Tapping technology for multilingual learning
- The theme of International Mother Language Day 2022, it has much relevance in reshaping Indian higher education
- India has been home to hundreds of languages and thousands of dialects, making its linguistic and cultural diversity the most unique in the world.
- It is our mother tongue that lends expression to our vision and aspirations, our values and ideals, as also our creative and literary endeavours.
- The former UNESCO Director-General highlighted the importance of mother tongue Stating “the language we learn from our mothers [mother tongue] is the homeland of our innermost thoughts.”
- He aptly described each language to be “as valuable and distinct as every irreplaceable human life”.
- November 1999, the UNESCO General Conference Declared February 21 as International Mother Language Day, in response to the declining state of many languages
This year’s subject
- The theme of International Mother Language Day in 2022 — “Using Technology for Multilingual Learning: Challenges and Opportunities” —
- The central idea is to leverage technology to support and enrich the teaching-learning experience on a multi-lingual level.
- It also aims at achieving a qualitative, equitable and inclusive educational experience. Inevitably, the widespread use of technology would fast-track development.
- Multilingual education predicated on the increasing use of one’s mother tongue is a key component of inclusion in education.
- In Indian classrooms, a multi-lingual approach would also create new pathways of learning by addressing the emerging challenges on a regional and global scale, in line with the Indian Prime Minister’s vision of “Sabka Saath, Sabka Vikas, Sabka Vishwas”.
- Role of technology came to the fore during the COVID-19 pandemic when school shutdowns forced educators and learners to adapt themselves to online education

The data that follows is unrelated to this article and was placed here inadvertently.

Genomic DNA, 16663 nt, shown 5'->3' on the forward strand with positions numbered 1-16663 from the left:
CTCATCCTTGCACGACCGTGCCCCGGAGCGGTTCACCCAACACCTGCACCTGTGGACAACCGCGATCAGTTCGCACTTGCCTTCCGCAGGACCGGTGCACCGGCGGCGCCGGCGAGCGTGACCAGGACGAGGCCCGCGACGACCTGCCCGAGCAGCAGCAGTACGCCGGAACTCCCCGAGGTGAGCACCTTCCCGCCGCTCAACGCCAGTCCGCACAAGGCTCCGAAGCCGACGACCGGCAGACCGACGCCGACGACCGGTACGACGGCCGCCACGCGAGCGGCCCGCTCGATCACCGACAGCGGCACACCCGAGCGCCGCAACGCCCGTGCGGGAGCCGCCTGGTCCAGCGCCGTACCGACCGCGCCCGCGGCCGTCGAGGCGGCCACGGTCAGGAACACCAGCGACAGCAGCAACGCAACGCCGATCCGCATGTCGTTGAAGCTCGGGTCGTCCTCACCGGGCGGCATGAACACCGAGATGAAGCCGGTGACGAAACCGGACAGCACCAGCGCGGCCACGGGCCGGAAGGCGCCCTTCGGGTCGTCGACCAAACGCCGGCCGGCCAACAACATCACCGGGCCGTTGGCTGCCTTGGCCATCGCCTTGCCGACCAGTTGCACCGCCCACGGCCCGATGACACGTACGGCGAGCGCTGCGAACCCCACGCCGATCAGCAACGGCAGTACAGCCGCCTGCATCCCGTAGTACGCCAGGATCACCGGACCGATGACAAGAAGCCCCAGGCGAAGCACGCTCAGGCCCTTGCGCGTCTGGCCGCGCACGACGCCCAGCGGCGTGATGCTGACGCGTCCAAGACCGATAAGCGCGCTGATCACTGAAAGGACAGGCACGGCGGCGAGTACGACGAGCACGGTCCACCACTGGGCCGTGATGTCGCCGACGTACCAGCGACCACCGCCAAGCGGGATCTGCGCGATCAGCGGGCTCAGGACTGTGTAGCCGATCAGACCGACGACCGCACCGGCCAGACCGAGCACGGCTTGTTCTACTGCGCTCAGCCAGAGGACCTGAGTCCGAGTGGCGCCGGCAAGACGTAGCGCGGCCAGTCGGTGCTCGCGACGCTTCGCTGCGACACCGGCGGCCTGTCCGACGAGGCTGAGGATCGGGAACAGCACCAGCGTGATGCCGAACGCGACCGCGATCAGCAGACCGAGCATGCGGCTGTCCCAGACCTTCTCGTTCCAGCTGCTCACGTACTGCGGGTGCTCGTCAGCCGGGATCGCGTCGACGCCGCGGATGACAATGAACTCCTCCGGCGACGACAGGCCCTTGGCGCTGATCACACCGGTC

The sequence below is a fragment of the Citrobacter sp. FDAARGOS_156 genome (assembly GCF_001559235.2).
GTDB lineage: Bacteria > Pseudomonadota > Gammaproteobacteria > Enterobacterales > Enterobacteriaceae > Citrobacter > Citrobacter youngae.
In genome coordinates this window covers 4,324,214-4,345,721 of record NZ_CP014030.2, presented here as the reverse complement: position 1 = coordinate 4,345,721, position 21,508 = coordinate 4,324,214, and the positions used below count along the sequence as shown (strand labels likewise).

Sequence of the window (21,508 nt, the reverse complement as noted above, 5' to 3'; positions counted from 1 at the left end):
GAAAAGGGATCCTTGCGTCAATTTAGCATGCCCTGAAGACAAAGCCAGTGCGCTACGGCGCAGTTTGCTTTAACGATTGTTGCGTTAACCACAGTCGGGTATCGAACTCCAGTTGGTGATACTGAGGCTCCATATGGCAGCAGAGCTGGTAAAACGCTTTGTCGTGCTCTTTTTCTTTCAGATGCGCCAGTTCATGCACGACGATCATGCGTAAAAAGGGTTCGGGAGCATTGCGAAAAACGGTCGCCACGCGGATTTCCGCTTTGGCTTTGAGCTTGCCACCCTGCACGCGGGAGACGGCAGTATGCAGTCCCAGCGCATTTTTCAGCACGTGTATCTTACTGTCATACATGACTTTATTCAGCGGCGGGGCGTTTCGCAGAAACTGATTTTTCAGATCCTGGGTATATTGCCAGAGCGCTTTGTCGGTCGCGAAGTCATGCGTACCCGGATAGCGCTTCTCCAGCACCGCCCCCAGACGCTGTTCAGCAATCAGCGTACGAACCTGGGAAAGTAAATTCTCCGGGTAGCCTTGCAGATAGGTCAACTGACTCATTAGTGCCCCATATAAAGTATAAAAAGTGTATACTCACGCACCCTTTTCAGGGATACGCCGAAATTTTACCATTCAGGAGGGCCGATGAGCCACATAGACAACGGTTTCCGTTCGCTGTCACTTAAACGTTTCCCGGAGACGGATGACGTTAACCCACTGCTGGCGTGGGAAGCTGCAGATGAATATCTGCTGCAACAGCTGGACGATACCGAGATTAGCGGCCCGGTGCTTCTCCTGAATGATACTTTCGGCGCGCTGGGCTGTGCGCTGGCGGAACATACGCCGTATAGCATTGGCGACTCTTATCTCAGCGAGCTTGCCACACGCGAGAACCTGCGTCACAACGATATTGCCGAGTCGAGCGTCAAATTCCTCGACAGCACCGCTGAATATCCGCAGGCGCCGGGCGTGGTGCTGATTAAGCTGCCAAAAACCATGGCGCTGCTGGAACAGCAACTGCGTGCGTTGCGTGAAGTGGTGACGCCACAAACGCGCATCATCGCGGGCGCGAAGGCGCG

- These include the requisite skills employed in distance teaching, Internet access, and, importantly, adapting materials and content in diverse languages.
Direction of the NEP
- The National Education Policy (NEP) 2020 encourages the use of mother tongue as the medium of instruction till at least Class five but preferably till Class eight and beyond.
- The NEP seeks to tailor the teaching and learning process and modify it by making it holistic, value-based and inclusive.
- There is a pressing need to create and improve scientific and technical terminology in Indian languages. This would help transform the educational experience by making existing knowledge systems in a range of disciplines accessible to learners.
- Sir C.V. Raman’s observation has a prophetic ring of truth by the fact that we have been able to create a large English-based education system which ncludes colleges that offer courses in medicine and multiple disciplines of engineering.
- The need to build an effective multilingual education system across diverse streams and disciplines becomes all the more imperative.
- Survey by All India Council for Technical Education (AICTE) in 2020 involving over 83,000 students, nearly 44% of students voted in favour of studying engineering in their mother tongue, highlighting a critical need in technical education.
- Study Webs of Active Learning for Young Aspiring Minds (SWAYAM) into eight regional languages such as Tamil, Hindi, Telugu, Kannada, Bengali, Marathi, Malayalam and Gujarati, is commendable.
- Such tech-led initiatives will serve to democratise higher education. At the same time, the decision of the AICTE to permit B. Tech programmes in 11 native languages, in tune with the NEP.
- It would open the door for students to a wide range of opportunities; the languages are Hindi, Marathi, Tamil, Telugu, Kannada, Gujarati, Malayalam, Bengali, Assamese, Punjabi and Odia.
- Learning in (your) mother tongue is at the core of building a sense of self-esteem and identity.
- According to the Language Census 2018, India is home to 19,500 languages or dialects, of which 121 languages are spoken by 10,000 or more people in our country.
- It is our collective responsibility to revive and revitalise the 196 Indian languages which fall under the “endangered” category.